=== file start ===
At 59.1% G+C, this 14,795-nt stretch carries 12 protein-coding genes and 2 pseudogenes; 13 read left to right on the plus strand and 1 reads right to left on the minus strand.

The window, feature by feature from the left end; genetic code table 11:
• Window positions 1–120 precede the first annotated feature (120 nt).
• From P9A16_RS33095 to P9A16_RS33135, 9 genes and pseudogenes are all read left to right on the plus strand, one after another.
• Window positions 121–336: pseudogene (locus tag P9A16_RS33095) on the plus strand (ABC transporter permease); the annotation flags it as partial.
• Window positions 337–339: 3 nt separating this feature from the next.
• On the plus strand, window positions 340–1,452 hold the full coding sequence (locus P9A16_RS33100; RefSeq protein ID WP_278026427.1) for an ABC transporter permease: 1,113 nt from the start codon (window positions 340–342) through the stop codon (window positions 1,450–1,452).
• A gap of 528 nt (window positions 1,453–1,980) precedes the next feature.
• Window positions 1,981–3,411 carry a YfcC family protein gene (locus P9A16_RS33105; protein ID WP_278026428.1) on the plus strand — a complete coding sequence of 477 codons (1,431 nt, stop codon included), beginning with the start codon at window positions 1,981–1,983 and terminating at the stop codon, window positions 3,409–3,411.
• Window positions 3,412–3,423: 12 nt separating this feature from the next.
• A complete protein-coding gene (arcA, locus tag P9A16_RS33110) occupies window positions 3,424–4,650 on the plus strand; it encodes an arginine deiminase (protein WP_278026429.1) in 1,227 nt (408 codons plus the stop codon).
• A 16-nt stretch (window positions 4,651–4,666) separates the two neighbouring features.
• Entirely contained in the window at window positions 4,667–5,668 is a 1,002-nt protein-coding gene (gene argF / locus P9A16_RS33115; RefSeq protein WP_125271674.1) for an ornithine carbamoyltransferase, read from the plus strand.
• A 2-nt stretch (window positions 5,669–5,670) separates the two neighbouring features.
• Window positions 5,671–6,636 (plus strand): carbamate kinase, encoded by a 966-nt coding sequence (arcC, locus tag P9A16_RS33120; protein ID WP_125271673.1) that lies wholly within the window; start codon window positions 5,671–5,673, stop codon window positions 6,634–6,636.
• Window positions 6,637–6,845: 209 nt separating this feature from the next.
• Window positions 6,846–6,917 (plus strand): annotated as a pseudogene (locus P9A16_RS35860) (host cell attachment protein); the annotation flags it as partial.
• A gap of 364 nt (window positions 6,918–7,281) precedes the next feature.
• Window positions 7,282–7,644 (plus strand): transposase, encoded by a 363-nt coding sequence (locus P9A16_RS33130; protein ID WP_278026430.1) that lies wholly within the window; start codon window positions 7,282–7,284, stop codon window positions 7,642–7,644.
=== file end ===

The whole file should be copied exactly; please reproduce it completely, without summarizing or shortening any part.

At 59.1% G+C, this 14,795-nt stretch carries 12 protein-coding genes and 2 pseudogenes; 13 read left to right on the plus strand and 1 reads right to left on the minus strand.

The window, feature by feature from the left end; genetic code table 11:
• Window positions 1–120 precede the first annotated feature (120 nt).
• From P9A16_RS33095 to P9A16_RS33135, 9 genes and pseudogenes are all read left to right on the plus strand, one after another.
• Window positions 121–336: pseudogene (locus tag P9A16_RS33095) on the plus strand (ABC transporter permease); the annotation flags it as partial.
• Window positions 337–339: 3 nt separating this feature from the next.
• On the plus strand, window positions 340–1,452 hold the full coding sequence (locus P9A16_RS33100; RefSeq protein ID WP_278026427.1) for an ABC transporter permease: 1,113 nt from the start codon (window positions 340–342) through the stop codon (window positions 1,450–1,452).
• A gap of 528 nt (window positions 1,453–1,980) precedes the next feature.
• Window positions 1,981–3,411 carry a YfcC family protein gene (locus P9A16_RS33105; protein ID WP_278026428.1) on the plus strand — a complete coding sequence of 477 codons (1,431 nt, stop codon included), beginning with the start codon at window positions 1,981–1,983 and terminating at the stop codon, window positions 3,409–3,411.
• Window positions 3,412–3,423: 12 nt separating this feature from the next.
• A complete protein-coding gene (arcA, locus tag P9A16_RS33110) occupies window positions 3,424–4,650 on the plus strand; it encodes an arginine deiminase (protein WP_278026429.1) in 1,227 nt (408 codons plus the stop codon).
• A 16-nt stretch (window positions 4,651–4,666) separates the two neighbouring features.
• Entirely contained in the window at window positions 4,667–5,668 is a 1,002-nt protein-coding gene (gene argF / locus P9A16_RS33115; RefSeq protein WP_125271674.1) for an ornithine carbamoyltransferase, read from the plus strand.
• A 2-nt stretch (window positions 5,669–5,670) separates the two neighbouring features.
• Window positions 5,671–6,636 (plus strand): carbamate kinase, encoded by a 966-nt coding sequence (arcC, locus tag P9A16_RS33120; protein ID WP_125271673.1) that lies wholly within the window; start codon window positions 5,671–5,673, stop codon window positions 6,634–6,636.
• Window positions 6,637–6,845: 209 nt separating this feature from the next.
• Window positions 6,846–6,917 (plus strand): annotated as a pseudogene (locus P9A16_RS35860) (host cell attachment protein); the annotation flags it as partial.
• A gap of 364 nt (window positions 6,918–7,281) precedes the next feature.
• Window positions 7,282–7,644 (plus strand): transposase, encoded by a 363-nt coding sequence (locus P9A16_RS33130; protein ID WP_278026430.1) that lies wholly within the window; start codon window positions 7,282–7,284, stop codon window positions 7,642–7,644.